Rollover of trade related100 percent rollover until1,700
    short-term debt:December 1984
    Agreement of January 25, 1984:
    Short-term nontrade related debt converted to medium-term debt100 percent of principal1,200482⅛
    Agreement of June 14, 1984:
    New loanNew financing780591¾-1½
    Agreememt of November 26, 1984:
    Continuation of rollover of short-term trade related line of credit until June 30, 19851,7006 monthsOriginally contracted rates
    Moratorium on public and private debt
    Due in January-March 1985100 percent of principal2986 monthsOriginally contracted rates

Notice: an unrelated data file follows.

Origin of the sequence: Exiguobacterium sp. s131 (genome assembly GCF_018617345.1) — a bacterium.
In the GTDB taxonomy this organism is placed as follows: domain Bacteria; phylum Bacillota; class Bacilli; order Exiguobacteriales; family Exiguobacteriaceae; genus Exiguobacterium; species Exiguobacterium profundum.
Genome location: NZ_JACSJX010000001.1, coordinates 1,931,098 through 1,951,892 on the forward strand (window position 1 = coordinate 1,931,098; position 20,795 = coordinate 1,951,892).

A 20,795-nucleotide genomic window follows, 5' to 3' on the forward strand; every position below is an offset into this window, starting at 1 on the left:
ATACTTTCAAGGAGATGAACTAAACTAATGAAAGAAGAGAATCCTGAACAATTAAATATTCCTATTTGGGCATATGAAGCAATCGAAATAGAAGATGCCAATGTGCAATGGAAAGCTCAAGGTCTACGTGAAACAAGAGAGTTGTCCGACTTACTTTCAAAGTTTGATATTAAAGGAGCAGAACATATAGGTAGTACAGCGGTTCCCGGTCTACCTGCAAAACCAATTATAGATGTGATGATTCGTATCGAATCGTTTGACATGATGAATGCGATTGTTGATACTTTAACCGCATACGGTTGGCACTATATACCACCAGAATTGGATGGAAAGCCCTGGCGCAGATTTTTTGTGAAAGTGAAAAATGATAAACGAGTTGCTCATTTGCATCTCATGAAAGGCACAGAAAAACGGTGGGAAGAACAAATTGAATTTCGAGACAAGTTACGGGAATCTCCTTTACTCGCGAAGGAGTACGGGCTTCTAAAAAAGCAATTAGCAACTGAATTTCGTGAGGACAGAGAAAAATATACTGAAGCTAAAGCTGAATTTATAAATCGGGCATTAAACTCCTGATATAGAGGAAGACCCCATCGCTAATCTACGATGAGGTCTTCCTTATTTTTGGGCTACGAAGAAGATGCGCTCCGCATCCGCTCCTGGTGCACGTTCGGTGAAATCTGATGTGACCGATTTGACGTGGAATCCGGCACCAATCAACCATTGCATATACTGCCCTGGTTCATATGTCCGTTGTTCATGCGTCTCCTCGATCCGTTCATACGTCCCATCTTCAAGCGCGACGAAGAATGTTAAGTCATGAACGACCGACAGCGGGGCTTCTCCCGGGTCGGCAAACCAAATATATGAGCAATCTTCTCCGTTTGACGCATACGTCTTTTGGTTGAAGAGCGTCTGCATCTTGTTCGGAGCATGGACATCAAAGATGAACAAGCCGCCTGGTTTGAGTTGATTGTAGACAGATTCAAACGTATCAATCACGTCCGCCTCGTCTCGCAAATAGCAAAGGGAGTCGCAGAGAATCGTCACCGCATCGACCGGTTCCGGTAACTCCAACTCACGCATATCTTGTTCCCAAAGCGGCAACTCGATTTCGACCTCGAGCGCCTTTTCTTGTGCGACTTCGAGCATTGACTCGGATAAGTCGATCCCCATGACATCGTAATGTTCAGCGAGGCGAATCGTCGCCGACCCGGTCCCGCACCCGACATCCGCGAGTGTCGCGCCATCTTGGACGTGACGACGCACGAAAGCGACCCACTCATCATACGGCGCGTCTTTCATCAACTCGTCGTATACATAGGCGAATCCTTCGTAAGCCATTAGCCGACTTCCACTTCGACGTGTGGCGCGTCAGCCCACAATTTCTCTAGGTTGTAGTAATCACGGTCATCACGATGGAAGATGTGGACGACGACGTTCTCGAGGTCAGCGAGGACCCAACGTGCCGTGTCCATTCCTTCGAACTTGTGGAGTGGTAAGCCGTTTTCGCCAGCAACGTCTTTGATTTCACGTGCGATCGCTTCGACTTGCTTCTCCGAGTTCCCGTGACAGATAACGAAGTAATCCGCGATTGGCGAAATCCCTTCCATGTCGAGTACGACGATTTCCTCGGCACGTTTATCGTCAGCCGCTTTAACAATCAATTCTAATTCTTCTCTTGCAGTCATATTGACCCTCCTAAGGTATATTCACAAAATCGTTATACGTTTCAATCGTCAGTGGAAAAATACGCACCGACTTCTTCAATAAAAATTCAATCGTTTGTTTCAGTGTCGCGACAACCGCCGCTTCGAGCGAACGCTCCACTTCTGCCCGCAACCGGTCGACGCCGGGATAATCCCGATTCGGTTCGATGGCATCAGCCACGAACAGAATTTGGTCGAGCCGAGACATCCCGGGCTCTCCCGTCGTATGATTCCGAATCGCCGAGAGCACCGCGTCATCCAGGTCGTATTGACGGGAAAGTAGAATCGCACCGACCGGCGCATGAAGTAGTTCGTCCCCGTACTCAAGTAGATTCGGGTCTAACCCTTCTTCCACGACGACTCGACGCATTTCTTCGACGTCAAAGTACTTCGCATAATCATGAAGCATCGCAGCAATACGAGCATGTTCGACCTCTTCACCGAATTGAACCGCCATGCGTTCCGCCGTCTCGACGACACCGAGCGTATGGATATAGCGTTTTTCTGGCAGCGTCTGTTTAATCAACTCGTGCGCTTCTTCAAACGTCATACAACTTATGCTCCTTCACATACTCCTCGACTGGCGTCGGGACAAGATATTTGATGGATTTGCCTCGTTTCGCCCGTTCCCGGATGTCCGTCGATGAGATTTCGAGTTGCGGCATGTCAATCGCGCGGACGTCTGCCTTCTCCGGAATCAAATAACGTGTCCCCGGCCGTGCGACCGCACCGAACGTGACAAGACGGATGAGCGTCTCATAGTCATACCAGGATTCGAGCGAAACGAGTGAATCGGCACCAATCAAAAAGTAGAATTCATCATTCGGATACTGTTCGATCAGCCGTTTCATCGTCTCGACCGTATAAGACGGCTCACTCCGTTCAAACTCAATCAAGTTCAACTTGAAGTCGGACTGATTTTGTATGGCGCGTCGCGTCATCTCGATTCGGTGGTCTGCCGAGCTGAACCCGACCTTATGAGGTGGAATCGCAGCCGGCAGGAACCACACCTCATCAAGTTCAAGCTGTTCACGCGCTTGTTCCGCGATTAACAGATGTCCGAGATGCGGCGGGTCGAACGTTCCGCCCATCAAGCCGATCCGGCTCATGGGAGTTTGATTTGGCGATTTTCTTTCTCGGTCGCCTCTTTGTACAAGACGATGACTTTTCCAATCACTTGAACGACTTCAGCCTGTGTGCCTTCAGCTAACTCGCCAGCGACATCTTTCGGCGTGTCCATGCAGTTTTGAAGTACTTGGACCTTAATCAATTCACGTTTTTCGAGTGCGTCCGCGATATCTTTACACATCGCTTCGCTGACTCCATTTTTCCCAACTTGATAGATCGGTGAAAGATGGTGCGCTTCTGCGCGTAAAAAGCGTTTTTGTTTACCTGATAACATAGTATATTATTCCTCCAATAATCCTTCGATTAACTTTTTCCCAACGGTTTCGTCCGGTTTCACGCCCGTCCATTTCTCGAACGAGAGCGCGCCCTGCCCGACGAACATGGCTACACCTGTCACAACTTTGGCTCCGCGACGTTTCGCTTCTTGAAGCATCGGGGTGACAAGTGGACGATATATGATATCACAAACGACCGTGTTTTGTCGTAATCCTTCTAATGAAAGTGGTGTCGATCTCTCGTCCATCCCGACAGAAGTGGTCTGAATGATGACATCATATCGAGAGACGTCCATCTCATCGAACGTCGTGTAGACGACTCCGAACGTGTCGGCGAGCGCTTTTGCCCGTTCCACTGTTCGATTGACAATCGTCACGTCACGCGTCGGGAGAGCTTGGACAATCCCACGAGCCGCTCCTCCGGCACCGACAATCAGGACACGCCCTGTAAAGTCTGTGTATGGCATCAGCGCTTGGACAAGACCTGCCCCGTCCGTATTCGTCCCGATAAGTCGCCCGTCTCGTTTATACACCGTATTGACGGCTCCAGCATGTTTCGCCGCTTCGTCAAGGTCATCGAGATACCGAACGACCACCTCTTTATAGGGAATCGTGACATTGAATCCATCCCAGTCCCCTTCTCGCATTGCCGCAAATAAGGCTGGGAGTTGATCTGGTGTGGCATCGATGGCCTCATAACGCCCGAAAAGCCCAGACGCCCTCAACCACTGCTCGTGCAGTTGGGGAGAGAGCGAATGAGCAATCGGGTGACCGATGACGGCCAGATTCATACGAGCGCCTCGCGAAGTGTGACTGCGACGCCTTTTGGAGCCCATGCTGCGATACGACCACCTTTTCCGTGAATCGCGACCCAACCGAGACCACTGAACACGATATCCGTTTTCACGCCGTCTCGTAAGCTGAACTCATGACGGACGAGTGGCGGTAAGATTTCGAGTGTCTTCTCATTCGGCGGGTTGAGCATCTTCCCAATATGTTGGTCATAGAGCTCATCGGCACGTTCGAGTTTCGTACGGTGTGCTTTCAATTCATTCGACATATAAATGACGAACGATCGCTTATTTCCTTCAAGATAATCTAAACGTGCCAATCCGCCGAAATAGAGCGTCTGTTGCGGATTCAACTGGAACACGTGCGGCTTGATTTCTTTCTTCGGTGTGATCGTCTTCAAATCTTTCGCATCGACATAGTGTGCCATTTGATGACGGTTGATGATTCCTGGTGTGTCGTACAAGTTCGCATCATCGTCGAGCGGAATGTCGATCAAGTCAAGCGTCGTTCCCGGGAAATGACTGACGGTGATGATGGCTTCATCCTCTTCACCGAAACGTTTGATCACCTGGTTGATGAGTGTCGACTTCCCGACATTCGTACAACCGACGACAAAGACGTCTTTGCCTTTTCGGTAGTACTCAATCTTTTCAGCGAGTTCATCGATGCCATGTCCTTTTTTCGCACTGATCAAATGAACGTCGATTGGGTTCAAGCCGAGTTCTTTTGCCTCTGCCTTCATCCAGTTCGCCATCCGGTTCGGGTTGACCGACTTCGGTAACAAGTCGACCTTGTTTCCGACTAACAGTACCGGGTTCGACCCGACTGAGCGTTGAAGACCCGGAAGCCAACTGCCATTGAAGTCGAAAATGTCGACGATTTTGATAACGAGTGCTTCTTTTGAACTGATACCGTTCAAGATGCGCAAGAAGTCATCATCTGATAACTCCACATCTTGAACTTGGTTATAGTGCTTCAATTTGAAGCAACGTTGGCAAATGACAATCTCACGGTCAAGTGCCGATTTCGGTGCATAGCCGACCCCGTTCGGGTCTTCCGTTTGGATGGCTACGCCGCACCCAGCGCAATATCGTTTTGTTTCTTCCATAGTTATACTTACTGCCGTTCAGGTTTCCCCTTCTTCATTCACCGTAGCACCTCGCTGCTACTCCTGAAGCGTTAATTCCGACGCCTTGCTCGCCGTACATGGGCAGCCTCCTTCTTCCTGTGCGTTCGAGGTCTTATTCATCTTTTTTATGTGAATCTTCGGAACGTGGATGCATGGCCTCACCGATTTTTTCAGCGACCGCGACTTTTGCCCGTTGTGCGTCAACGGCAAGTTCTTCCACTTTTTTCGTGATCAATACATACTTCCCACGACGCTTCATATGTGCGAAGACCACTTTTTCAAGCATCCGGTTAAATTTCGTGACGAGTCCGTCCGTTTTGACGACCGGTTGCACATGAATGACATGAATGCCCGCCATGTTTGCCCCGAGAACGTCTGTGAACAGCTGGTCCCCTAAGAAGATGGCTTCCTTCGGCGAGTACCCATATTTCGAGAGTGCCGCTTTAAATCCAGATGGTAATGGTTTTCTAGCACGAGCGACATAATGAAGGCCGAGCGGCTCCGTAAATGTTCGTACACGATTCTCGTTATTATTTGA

Due in April-June 1985100 percent of principal6 monthsOriginally contracted rates
    Costa Rica
    Agreement of September 10, 1983 (amendment agreed in principle in January 3985):
    Principal; in arrears prior to 198397½ percent3632¼-2⅛
    Principal failing due in 198397½ percent1102¼-2⅛
    Principal falling due in 1984100 percent1362¼-2⅛
    Certificates of deposit:12
    Falling due prior to 1983100percentofprincipalandinterestaccruedpriorto1983100percentofprincipal}48
    Falling due in 198410058
    New revolving facility13Revolving credit equivalent to 50 percent of interest payments actually paid in 1983202231¾-1⅝
    Agreement in principle with Steering Committee (January 1985):
    Increase in revolving facility originally agreed in September 1983New financing7561¾-1⅝
    Rescheduling of principal falling due in 1985 and 1986100 percent4403101⅝-1⅝14
    Dominican Republic